The hairtail (currently recognized as Trichiurus lepturus in Korea) is a widely distributed fish in temperate and tropical seas, and one of the most important commercial fish species in Korea, Japan, China, and Taiwan (Yamada, 1964; Park et al., 1998). In recent years, the number of hairtail catches in Korea has been steadily declining with overfishing, loss of fishing grounds, and/or climate change (Kim et al., 2011b). Therefore, appropriate resource management should urgently be applied to prevent population decline. However, the taxonomic uncertainty of the Trichiurus species complex (Chakraborty et al., 2006a, 2006b) has caused great confusion in hairtail management.
Species in the genus Trichiurus are easily confused because they have similar body shape and coloration (Chakraborty et al., 2006a). Since the original description of T. lepturus (Linnaeus, 1758) (type locality: America and China), many new species in the genus have been reported. However, most have been named synonyms of T. lepturus (Tucker, 1956; Nakamura and Parin, 1993). More recently, Burhanuddin et al. (2002) suggested that not all individuals classified as T. lepturus are of the same species because counts of different characters (e.g., dorsal fin rays) have been found to differ among four syntypes collected from America and China. Some ichthyologists, using morphological and molecular methods, have also suggested that along with T. lepturus, different Trichiurus species such as Trichiurus sp. 2 (sensu Nakabo, 2002) and Trichiurus japonicus exist in the northwestern Pacific (Nakabo, 2002; Hsu et al., 2009; Tzeng and Chiu, 2012). Yamada et al. (1995) reported that Trichiurus specimens from Ryukyu Island and the East China Sea have a yellowish dorsal fin and a light oral cavity. Subsequently, Nakabo (2002) classified specimens of Yamada et al. (1995) as Trichiurus sp. 2, and T. japonicus (Temminck and Schlegel, 1844) (type locality Nagasaki, Japan) was considered a synonym of T. lepturus by Nakamura and Parin (1993). However, some ichthyologists have recently treated T. japonicus as a valid species (Nakabo, 2002; Chakraborty et al., 2006a, 2006b; Hsu et al., 2009; Zemnukhov and Epur, 2011; Tzeng and Chiu, 2012).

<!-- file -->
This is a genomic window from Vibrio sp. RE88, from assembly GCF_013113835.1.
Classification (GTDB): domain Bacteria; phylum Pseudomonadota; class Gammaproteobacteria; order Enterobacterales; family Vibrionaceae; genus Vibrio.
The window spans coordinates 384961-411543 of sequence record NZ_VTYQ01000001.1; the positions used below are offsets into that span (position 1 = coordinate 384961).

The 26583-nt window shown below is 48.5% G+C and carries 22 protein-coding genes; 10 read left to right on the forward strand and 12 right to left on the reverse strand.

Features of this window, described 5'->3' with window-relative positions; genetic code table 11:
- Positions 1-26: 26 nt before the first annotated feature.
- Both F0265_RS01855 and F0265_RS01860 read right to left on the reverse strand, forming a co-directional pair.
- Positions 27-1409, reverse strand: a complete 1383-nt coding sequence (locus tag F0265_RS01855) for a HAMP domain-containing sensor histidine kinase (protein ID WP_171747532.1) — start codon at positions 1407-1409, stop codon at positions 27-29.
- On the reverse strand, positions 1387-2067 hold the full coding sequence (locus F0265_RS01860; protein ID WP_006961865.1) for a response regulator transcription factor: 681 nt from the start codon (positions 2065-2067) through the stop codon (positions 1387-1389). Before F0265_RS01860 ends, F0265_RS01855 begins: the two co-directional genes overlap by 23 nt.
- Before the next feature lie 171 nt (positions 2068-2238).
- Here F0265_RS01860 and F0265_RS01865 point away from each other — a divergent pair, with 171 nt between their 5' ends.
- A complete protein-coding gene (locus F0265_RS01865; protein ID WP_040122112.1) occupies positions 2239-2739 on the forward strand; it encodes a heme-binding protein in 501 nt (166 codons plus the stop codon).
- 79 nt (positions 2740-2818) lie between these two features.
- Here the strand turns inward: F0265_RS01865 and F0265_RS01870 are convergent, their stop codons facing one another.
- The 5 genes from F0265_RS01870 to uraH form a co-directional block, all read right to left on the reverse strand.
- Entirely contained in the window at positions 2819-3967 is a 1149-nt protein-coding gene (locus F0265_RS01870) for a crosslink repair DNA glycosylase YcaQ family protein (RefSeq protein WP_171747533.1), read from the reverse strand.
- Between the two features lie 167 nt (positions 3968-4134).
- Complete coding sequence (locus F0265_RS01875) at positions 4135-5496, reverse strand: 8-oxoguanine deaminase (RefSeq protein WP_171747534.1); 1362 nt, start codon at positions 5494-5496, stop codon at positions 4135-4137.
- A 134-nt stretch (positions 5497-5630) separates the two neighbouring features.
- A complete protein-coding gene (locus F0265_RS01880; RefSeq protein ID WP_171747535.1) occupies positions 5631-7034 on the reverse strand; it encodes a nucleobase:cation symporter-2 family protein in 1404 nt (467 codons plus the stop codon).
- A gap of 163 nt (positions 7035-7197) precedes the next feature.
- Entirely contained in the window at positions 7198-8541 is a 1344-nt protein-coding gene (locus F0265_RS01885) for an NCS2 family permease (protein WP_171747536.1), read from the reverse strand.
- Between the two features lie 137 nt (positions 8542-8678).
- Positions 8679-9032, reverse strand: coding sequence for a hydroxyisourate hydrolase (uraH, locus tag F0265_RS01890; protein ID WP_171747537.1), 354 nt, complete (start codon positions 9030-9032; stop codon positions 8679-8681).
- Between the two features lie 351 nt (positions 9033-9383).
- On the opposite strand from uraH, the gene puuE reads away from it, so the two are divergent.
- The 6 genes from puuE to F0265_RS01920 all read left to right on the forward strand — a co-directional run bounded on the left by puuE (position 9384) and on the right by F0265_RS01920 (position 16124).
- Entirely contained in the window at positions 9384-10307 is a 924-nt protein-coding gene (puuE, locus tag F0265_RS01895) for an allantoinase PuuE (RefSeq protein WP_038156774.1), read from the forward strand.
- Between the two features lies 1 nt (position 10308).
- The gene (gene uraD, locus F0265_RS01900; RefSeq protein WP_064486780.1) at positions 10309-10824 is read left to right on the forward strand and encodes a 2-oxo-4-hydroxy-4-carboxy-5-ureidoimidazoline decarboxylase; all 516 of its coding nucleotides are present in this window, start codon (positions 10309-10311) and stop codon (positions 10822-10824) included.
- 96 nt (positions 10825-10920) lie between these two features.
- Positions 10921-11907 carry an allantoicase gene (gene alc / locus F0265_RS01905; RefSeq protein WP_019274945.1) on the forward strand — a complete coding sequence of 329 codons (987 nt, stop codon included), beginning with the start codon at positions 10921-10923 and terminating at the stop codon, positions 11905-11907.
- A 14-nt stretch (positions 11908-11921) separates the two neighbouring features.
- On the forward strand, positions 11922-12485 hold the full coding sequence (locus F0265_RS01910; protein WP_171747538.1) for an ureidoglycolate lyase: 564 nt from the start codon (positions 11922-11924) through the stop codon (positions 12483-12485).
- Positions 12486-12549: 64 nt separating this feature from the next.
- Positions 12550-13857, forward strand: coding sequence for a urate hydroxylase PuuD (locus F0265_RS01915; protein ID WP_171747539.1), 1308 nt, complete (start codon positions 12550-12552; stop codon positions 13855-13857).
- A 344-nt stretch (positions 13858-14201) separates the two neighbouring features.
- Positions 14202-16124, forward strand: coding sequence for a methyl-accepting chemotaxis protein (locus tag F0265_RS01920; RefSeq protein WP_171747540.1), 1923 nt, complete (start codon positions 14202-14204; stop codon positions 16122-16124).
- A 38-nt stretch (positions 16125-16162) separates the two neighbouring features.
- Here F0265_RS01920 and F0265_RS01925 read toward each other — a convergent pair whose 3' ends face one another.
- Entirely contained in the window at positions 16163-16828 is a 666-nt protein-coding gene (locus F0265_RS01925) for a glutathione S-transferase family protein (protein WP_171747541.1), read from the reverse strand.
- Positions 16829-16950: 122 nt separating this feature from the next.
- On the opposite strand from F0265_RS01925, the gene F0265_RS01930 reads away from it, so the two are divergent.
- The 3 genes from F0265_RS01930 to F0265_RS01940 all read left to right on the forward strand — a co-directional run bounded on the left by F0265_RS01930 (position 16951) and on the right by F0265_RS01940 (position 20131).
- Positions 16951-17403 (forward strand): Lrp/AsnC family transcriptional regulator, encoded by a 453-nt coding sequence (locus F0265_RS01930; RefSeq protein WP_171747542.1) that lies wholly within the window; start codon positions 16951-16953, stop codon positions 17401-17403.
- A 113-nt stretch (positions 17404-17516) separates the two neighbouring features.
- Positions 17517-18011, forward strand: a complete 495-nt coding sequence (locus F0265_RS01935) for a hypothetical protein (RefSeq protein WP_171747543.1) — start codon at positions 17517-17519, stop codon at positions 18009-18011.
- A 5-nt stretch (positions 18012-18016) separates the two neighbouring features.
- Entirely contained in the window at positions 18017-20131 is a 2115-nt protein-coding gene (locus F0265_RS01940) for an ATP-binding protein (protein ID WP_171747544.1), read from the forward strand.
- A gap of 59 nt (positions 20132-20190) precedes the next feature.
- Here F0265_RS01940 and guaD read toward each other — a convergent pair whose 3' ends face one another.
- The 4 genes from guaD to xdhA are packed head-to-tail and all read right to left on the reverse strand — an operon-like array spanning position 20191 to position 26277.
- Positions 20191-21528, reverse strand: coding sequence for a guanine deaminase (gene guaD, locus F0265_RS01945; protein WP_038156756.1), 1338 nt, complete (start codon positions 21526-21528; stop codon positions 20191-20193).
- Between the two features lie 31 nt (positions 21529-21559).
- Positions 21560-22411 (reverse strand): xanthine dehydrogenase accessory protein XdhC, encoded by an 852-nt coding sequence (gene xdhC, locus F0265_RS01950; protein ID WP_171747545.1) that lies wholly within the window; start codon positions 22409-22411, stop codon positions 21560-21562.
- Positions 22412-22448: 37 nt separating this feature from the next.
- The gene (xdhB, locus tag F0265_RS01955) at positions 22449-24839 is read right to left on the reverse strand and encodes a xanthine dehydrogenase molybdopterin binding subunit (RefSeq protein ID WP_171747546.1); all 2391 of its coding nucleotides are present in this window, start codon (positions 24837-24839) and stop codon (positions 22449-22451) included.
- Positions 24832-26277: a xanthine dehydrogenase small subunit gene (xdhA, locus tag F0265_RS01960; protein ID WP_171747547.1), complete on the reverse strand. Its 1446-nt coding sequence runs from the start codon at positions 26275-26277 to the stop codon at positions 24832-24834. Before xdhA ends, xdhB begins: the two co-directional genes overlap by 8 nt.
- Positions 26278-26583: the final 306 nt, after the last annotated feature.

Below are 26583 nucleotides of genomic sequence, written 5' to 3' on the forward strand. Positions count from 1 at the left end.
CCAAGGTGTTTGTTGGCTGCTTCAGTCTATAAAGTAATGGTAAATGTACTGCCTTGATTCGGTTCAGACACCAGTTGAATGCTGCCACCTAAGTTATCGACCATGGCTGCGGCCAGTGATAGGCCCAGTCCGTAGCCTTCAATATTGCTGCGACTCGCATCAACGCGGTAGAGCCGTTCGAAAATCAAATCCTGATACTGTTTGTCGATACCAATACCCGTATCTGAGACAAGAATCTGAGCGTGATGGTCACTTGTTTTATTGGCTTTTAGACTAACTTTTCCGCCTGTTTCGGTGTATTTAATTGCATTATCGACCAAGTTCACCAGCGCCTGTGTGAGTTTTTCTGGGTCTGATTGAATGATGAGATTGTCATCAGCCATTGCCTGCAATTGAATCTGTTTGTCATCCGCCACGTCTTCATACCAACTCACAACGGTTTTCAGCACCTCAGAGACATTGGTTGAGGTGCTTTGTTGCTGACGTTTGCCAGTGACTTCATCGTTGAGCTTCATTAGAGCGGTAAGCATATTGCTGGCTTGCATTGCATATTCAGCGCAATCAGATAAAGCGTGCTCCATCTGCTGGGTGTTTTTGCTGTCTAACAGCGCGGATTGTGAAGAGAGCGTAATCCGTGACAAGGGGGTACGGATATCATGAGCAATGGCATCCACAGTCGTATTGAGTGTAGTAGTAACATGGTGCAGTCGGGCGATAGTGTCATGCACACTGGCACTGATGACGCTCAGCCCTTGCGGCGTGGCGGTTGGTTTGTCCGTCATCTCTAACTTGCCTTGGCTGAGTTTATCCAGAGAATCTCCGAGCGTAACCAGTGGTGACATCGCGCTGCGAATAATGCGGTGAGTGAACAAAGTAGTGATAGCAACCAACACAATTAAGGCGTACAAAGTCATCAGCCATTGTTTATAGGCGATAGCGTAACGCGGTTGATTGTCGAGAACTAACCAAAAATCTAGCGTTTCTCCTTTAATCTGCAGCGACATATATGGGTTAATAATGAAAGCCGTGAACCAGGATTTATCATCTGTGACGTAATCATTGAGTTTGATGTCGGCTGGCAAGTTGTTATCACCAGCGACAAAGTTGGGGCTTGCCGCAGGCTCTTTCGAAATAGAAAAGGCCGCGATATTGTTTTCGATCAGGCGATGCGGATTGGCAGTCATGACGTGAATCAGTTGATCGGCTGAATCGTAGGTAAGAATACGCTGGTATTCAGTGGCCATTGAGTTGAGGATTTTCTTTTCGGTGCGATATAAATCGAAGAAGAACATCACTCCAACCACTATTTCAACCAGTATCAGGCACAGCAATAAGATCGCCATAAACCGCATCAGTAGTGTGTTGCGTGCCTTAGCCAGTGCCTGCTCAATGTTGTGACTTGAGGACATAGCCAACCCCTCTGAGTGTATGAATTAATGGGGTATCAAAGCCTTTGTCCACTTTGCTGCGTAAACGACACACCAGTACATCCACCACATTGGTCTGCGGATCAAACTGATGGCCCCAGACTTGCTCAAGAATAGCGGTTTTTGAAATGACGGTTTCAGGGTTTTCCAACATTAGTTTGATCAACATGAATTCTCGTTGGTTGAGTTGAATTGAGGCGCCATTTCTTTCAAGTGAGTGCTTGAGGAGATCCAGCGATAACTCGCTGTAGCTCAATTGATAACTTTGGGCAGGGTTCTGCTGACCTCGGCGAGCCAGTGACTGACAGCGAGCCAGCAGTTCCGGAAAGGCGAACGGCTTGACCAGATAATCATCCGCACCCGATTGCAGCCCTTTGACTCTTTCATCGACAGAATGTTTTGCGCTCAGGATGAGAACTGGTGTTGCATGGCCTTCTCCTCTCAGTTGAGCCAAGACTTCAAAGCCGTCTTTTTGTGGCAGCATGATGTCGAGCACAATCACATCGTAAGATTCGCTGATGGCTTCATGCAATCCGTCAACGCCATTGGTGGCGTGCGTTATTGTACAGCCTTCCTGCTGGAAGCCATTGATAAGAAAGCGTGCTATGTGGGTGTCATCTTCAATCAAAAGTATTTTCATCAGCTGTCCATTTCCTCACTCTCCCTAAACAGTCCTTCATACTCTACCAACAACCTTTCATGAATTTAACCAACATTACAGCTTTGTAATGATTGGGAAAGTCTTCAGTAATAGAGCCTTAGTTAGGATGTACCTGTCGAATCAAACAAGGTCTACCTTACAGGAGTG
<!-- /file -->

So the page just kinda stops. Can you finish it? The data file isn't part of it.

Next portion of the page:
In Korea, the hairtail was first reported by Mori (1928) as T. japonicus, but Chyung (1977) amended the species to be T. lepturus; thereafter, Korean ichthyologists have used T. lepturus and no taxonomic review of this species has been performed (Kim et al., 2005; Kim, 2011). Therefore, the taxonomic status of the hairtail in Korea must be clarified using morphological and molecular methods. Here we compared the mitochondrial DNA (mtDNA) cytochrome oxidase subunit I (COI) sequences of hairtail eggs, larvae, and adults from Korea with those of two Trichiurus species (sensu Ribeiro et al., 2012; Tzeng and Chiu, 2012), and compared morphological traits of Korean hairtail larvae with those of T. lepturus larvae (sensu Richards, 2006).
Hairtail eggs and larvae were collected mainly on Jeju Island, including the Korean Strait, between 2009 and 2012, using an ichthyoplankton net (mouth opening diameter of 0.8 m, mesh size of 330 μm) (Fig. 1). Samples were immediately preserved in 99% EtOH and RCL2 solution (RCL2-CS 1000; Alphelys, Plasir, France).
Measurements followed the methods of Okiyama (1988) and terminology followed those of Russell (1976). Each body part was measured to the nearest 0.1 mm using the Image program (Active measure program, Korea). Morphological identification followed Okiyama (1988), Richards (2006), and Kim et al. (2011a). We used a camera (Moticam Pro 205A;Motic, Xiamen, China) attached to a stereomicroscope (SZX- 16; Olympus, Tokyo, Japan) to take photographs of eggs and larvae. Hairtail adults were collected on Jeju Island and the Korean Strait between 2008 and 2013, using a long-line and set-net method. Measurements of adults followed the methods of Nakabo (2002). Adult specimens were deposited at the Pukyong National University (PKU), and eggs and larvae were deposited at the Ichthyoplankton Laboratory of PKU (PKUI).